Sunday, December 19, 2010


I went home to visit my family. The past few days had been dizzying and I was still trying to center myself. I grabbed a cup of tea and I made my way out to the backyard.

It was a very overcast day. My feet were cold but I didn't feel like putting my shoes on.  I sat down on one of the patio chairs, had a sip of tea, and took a long look around.

A few years ago I spent a great deal of time and effort trying to fix up the backyard. I had planted some jasmine along the beams holding up the patio, I cleaned up  and mulched the area around the pool, and I removed what felt like a thousand weeds.

Today, I sit with my tea and glance at a yard cast grey from the clouds. The jasmine was mowed down within days of planting it. The area around the pool has become a field of weeds that have withered from the recent cold weather. They have still managed to choke out the other plants I put there years earlier.

The orange tree that I used to love to climb as a child is slowly dying off. The swing set that my grandfather had given us has long been scrapped. The bird feeder used to attract several birds and squirrels but today a stillness swallows the yard. If my dog was still alive she would be outside with me, but today it is just me and my notebook.

There are three specks of paint on the patio from an art project I had done a while ago. I spent so much time in this backyard, yet those three specks of paint remain the only tangible proof I was ever here.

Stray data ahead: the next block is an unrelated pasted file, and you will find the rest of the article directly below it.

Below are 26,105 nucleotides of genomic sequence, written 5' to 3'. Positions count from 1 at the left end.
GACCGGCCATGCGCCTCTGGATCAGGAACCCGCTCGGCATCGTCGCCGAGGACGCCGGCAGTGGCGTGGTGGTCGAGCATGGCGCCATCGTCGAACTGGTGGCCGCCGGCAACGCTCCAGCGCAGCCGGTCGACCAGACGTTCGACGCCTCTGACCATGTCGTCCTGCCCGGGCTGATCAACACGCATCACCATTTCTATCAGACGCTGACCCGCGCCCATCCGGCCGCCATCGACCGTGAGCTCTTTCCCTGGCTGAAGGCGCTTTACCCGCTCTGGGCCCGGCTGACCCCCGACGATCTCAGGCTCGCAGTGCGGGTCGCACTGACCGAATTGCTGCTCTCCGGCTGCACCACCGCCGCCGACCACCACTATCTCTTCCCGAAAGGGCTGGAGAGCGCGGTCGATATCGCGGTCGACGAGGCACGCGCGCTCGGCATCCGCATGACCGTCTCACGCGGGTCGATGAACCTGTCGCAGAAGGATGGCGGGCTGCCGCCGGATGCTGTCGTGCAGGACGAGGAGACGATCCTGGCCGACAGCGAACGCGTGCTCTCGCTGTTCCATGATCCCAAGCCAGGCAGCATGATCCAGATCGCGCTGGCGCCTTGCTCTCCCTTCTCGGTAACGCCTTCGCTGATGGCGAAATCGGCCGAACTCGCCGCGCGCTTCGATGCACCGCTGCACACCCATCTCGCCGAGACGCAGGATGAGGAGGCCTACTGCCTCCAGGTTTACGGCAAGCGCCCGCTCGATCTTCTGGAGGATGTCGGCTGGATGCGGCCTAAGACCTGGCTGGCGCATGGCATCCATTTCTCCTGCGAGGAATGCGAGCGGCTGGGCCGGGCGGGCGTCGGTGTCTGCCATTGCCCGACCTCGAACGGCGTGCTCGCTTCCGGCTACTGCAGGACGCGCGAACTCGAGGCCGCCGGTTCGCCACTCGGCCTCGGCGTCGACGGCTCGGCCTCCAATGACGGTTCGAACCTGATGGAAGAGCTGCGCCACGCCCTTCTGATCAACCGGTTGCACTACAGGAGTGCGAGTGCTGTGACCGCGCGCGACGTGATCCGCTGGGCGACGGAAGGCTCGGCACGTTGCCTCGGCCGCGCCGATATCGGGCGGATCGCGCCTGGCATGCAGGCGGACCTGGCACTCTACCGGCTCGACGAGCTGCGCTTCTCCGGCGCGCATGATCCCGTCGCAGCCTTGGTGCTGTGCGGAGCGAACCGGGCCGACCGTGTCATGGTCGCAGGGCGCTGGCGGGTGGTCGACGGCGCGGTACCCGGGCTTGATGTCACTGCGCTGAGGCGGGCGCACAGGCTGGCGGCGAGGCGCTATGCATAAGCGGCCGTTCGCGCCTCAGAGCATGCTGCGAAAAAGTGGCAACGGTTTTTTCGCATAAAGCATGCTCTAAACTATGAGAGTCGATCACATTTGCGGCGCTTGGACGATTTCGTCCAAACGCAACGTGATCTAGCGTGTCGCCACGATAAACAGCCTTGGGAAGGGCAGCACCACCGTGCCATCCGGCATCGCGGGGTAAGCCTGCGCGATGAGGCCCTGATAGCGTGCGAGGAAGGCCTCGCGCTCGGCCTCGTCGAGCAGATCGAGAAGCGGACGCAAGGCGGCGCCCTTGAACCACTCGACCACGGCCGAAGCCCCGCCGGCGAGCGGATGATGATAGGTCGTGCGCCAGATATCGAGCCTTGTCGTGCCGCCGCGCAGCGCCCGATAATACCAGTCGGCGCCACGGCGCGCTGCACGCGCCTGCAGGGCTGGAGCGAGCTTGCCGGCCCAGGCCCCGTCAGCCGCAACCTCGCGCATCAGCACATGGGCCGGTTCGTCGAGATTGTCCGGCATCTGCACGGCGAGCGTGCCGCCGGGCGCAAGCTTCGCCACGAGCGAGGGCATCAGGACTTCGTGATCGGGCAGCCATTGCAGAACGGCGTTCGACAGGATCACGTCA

Every time I come home one of the first things I always do is go to the backyard. I think part of me expects it to look like the way I left it years ago. I know part of me still expects to see my dog out here. It is so easy to picture her in the patch of grass between the pool and the tree.

I've done so many amazing things with my life, but sometimes this backyard is a caustic reminder that the accomplishments I've made at home don't seem to be lasting ones. Sometimes you have to take your roots and plant them somewhere else.

I take a sip of my tea, which has by now gone cold. The wind picks up and rustles the leaves of the trees.  I hold my notebook against my lap and feel the cold from the ground coming up through my feet. Sometimes you outgrow the original pot you are planted in.

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